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like: integrity, fairness, faithfulness, and honesty, which is most often just the consequence of a good upbringing and family support. Hoke, Tara. "The Importance of Understanding Engineering Ethics." Civil Engineering (08857024) 82.5 (2012): 40-41. Academic Search Premier. Web. 22 Oct. 2012. The article The Importance of Understanding Engineering Ethics talks about the education of engineering ethics and gives examples of the consequences that result if they are not followed correctly. The article talks about three different situations where engineering ethics were not followed properly and as a result had a major impact on the engineers and their customers. The explosion of the space shuttle Challenger was the result of a design flaw being ignored by engineers. The Citicorp Center skyscraper mistake involved an engineer who failed to account for heavy wind factors when building the base of the structure. A young engineer was found guilty of extorting political contributions from engineers in order to benefit himself and his new company. All of these are examples talked about in the article that could have been prevented if the engineering ethics were being followed. American Society of Mechanical Engineers. Science, New Series, Vol. 6, No. 153 (Dec. 3, 1897), pp. 821-822. The article American Society of Mechanical Engineers is an older article that was written around the time where the society was new, but completely organized. The article talks about the many unique and innovative designs that are presented at the annual meetings of the society. The article gives a good insight to the ethics and guidelines the engineers must follow in order to make a product that is efficient and effective for their customers. As you read the article

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you notice that as the engineers designs are described they are the result of a good set of ethics being followed. Carhart, Henry S.. The Twentieth Century Engineer. Science, New Series, Vol. 32, No. 810 (Jul. 8, 1910), pp. 33-41. The article The Twentieth Century Engineer by Henry S. Carhart explains the expectations of new and upcoming engineers. Carhart explains that as time progresses so does technology and therefore new engineers must adapt to the problems of their generation. The article brings up many problematic situations that have been solved due to the innovation of engineers who possess leadership. Rice, Calvin W.. Annals of the American Academy of Political and Social Science , Vol. 101, The Ethics of the Professions and of Business (May, 1922), pp. 72-76. The Ethics of the Mechanical Engineer is an article that talks about the creation and modification of the codes of ethics for engineers. The article has topics including: The Mechanical Engineers Responsibility to Society, History of the Code of Ethics of the American Society of Mechanical Engineers, The First Code Adopted by the American Society of Mechanical Engineers, and Attempt at a Second Code. The article is a good resource when trying to understand the foundations of the codes and why they were created in the first place. Joseph R. Herkert (2000): Engineering ethics education in the USA: Content, pedagogy and curriculum, European Journal of Engineering Education, 25:4, 303-313. The article Engineering ethics education in the USA: Content, pedagogy, and curriculum by Joseph R. Herkert brings up the issue of not enough effort being put forward in

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educating engineering students about ethics. The article brings up the statistic that only 20 percent of engineering students are required to take a course that teaches the ethics of engineering. Herkert brings up some well-known catastrophes that were the result of engineers not grasping the codes and laws of engineering completely. He suggests that more engineering students be required to take some sort of engineering ethics course as part of the curriculum to solve many avoidable future problems within the community. Harris, Charles E., et al. "Engineering ethics: what? why? how? and when?." JOURNAL OF ENGINEERING EDUCATION-WASHINGTON- 85 (1996): 93-96. Engineering Ethics: What? Why? How? And When? by Charles Edwin Harris Jr., Michael Davis, Michael S. Pritchard, and Michael J. Rabins is an article that covers the importance of all aspects of understanding the ethics of engineers. The authors have organized the article into four very general but to the point questions, what? why? how? and when?, and throughout the article answers each one specifically. The article explains some famous past disasters that took place because engineering ethics were either ignored or misunderstood. The main argument that the article presents is the need for engineering ethics being taught to students while still in school whether it is mixed into an academic course they must already or creating a class designed specifically to teach ethics. Stephan, Karl D. "A survey of ethics-related instruction in US engineering programs." Journal of Engineering Education 88.3 (1999): 459-464. The article A Survey of Ethics-Related Instruction in U.S. Engineering Programs by Karl D Stephan talks about the results of a survey that was presented to the engineering community. The survey was created in order to find out how much ethics is being taught to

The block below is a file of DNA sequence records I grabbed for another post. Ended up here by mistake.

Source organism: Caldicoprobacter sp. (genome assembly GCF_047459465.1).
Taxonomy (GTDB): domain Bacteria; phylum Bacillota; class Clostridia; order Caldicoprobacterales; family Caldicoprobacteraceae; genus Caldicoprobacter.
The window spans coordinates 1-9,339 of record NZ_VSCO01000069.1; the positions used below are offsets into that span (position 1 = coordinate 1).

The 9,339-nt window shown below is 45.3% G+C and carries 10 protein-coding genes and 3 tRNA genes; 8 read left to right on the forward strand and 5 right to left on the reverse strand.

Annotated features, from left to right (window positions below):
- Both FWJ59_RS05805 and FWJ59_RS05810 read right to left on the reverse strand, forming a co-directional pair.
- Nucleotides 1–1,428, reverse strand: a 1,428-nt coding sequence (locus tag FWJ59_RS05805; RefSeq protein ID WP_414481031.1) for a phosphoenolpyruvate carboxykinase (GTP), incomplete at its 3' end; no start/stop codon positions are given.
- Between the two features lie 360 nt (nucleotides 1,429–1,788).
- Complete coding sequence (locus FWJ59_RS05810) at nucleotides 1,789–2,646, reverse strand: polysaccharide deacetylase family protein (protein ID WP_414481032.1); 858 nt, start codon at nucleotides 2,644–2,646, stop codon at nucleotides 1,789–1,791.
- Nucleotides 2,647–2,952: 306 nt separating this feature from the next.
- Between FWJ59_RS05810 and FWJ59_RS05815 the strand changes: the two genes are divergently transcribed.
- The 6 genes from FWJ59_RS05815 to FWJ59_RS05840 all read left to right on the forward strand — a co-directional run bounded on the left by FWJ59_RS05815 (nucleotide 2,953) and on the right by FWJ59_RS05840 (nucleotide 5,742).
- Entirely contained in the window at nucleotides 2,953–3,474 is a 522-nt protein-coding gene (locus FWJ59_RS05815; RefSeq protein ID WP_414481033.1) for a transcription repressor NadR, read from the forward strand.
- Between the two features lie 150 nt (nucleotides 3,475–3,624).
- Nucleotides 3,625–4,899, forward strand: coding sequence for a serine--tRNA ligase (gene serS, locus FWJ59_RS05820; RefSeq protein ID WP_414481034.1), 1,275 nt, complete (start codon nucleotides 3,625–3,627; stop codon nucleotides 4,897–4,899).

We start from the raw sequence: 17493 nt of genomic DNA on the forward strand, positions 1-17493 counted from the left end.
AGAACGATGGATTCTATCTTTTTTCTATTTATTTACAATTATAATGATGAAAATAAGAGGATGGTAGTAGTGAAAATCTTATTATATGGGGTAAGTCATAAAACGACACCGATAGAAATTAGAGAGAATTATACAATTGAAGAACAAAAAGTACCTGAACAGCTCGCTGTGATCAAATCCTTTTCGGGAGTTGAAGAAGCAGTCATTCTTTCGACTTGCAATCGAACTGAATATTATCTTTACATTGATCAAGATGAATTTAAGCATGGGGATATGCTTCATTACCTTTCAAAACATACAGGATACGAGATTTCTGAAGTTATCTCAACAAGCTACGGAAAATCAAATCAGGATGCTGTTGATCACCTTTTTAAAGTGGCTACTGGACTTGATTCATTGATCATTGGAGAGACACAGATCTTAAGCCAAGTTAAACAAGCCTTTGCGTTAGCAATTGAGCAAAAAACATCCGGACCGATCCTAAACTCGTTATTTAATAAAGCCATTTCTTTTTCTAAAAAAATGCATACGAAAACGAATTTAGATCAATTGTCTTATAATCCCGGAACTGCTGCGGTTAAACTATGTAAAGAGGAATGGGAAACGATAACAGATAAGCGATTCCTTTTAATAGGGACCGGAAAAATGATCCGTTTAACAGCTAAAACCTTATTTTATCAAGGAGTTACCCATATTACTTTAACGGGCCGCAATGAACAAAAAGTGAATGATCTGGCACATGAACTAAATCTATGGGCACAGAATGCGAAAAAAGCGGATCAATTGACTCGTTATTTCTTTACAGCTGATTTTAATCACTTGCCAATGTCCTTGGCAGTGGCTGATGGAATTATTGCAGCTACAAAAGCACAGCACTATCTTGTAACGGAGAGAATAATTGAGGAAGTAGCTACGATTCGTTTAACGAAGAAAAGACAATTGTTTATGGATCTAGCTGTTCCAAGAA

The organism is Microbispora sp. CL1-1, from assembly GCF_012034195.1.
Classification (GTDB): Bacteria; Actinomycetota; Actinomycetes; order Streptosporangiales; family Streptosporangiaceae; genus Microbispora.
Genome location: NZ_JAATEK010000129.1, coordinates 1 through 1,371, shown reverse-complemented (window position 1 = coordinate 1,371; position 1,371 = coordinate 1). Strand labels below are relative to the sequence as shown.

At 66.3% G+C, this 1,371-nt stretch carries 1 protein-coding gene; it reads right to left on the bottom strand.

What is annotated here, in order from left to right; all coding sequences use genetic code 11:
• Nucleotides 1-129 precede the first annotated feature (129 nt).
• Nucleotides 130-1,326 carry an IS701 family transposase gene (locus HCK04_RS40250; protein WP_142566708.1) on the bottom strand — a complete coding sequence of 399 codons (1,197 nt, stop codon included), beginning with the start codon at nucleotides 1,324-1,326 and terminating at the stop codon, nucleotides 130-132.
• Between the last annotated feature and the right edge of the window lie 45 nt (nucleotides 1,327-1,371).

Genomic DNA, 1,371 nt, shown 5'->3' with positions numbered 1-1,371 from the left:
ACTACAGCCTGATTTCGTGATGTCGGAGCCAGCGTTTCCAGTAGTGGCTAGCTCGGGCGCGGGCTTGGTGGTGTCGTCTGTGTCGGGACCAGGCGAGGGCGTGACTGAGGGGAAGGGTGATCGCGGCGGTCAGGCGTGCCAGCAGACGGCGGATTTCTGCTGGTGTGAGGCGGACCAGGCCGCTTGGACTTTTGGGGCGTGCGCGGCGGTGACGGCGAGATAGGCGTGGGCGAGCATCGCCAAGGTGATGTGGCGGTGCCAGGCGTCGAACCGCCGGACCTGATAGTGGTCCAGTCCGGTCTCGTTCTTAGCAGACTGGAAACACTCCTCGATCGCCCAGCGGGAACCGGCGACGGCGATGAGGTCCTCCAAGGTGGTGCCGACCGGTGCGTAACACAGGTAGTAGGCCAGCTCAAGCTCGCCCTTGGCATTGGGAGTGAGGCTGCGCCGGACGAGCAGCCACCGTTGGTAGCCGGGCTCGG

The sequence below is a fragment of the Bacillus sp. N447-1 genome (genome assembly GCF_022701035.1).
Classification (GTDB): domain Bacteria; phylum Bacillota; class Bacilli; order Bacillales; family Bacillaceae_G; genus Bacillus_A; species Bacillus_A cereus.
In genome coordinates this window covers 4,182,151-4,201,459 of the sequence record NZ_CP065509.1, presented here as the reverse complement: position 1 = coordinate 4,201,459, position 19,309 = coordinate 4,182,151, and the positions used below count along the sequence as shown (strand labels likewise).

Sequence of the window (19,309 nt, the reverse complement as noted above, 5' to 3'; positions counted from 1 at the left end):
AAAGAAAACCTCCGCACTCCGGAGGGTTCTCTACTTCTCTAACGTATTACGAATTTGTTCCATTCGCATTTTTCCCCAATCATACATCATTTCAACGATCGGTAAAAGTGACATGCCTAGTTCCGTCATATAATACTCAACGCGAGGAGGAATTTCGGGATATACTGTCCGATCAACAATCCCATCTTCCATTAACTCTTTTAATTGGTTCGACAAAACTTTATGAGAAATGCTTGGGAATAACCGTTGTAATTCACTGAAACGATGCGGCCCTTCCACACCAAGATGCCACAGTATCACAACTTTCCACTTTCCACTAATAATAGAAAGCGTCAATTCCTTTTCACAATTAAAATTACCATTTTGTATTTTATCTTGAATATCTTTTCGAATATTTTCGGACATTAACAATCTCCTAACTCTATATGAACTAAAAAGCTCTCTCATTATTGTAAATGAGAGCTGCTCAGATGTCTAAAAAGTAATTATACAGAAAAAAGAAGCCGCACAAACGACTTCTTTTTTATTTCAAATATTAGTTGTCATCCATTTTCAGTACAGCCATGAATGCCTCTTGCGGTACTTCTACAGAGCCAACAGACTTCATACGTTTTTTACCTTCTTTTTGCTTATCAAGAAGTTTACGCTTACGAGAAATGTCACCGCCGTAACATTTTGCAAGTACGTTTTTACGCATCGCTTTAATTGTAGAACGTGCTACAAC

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engineering students while still in college. Stephan mentions that less than 27 percent of all engineering students are required to take engineering ethics related courses at their institution. He implies that there is a need for better understanding of the ethics so that the engineering field can make positive changes to some of their flaws. Self, Donnie J., and Elizabeth M. Ellison. "Teaching engineering ethics: assessment of its influence on moral reasoning skills." JOURNAL OF ENGINEERING EDUCATIONWASHINGTON- 87 (1998): 29-34. The article Teaching Engineering Ethics: Assessment of Its Influence on Moral Reasoning Skills by Donnie J. Self and Elizabeth M. Ellison is about a survey that was given to students who had taken a course on engineering ethics and those who hadnt taken the course. The concern is that engineers do not understand their code of ethics as they should be as the result of such a technologically focused curriculum. The results, according to the article, show students who took the course had a far better understanding of how to morally and ethically act as an engineer as compared to those who didnt take the course. The article then goes on to imply that there needs to be more institutions who offer students a chance to take engineering ethics type classes.